March 19, 2013 at 1:52 PM ETBy Tia Ghose, LiveScience
Contrary to popular diet advice, chewing gum may not help people eat less or lose weight, new research suggests.
In fact, the study, published in the April issue of the journal Eating Behaviors, suggests that chewing gum may lead people to eat chips, cookies and candy instead of fruits and veggies. That's because menthol, the chemical responsible for the minty-fresh flavor of some types of gum makes fruits and veggies taste funny.
The chemical change is the same reason why "when you brush your teeth and then drink orange juice, it tastes bad," said study co-author Christine Swoboda, a doctoral candidate in nutrition at Ohio State University.
And because it may evoke thoughts of food and get digestive juices flowing, some people hypothesized that chewing gum could make people hungrier. But scientists have also hypothesized the opposite — that the act of chewing could make people feel more full and, in turn, eat less. To test that claim, the gum manufacturer Wrigley even offers grants for scientific research on the subject. [ The 7 Biggest Diet Myths Debunked ]
But despite claims to the contrary, only a few studies have looked at whether chewing gum aids weight loss, and these have found conflicting results, Swoboda said.
"We were interested in seeing 'Does this really help with weight loss?'" Swoboda told LiveScience.
To find out, Swoboda and colleague Jennifer Temple of the University at Buffalo asked 44 volunteers to play a slotmachine-style game in exchange for food. Some of the participants played for mandarin oranges or grapes, while others played for potato chips or M&Ms.
Prior to playing the game, half of the participants chewed either Juicy Fruit gum or Wrigley's Spearmint gum.
Those who chewed the minty gum were significantly less likely to play as long for the fruit, suggesting they were less motivated to get them when chewing gum. The fruity gum showed a smaller effect that wasn't statistically significant.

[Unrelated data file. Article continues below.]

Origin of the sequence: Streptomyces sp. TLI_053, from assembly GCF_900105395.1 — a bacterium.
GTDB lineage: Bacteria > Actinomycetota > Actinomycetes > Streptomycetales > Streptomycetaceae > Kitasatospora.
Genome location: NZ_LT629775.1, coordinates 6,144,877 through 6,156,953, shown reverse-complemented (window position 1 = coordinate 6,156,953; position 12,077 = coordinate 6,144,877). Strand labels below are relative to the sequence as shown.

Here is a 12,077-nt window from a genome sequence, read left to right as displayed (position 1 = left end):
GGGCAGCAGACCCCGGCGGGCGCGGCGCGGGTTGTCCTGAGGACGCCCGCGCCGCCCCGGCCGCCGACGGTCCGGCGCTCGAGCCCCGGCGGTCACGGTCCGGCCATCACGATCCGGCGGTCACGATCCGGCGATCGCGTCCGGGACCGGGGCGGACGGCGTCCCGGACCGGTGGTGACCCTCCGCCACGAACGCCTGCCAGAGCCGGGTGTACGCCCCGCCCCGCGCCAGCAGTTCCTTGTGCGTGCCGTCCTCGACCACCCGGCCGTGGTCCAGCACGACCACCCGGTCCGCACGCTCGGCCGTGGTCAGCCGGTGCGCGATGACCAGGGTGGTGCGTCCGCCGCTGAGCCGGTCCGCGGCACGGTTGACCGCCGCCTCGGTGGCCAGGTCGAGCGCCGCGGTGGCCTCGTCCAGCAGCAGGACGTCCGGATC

In a second experiment, the researchers asked participants to keep a food journal recording what they ate. Some of the time, the participants were asked to chew a mint green-tea gum before every meal and snack for a week, while other times, they simply had to record their food intake.
When chewing gum, participants ate fewer meals. But that didn't translate into fewer calories: Instead, people were actually getting fewer nutrients in their diet and about the same amount of calories.
It could be that the menthol in mint, which interacts with nutrients in fruits and veggies to create a bitter flavor, was turning people off to the healthy foods, Swoboda said.
People "ate less fruits and vegetables, because in their head, they thought 'I have to chew gum before every meal — do I really want a snack of grapefruit?'" she said. "Whereas, they were like, 'I'm so hungry I'm going to eat this double cheeseburger and it will taste the same.'"
The findings are interesting, but they don't reveal how gum might change people's eating habits in the long run, said Brett Carter, a food behavior researcher at the University of Washington in Seattle, who was not involved in the study.
In addition, using food diaries is a notoriously inaccurate measure of calories, Carter added.
"As you can imagine people aren't very good at keeping track of exactly how they eat," Carter told LiveScience. "Translating it to calories can lend itself to a lot of error."
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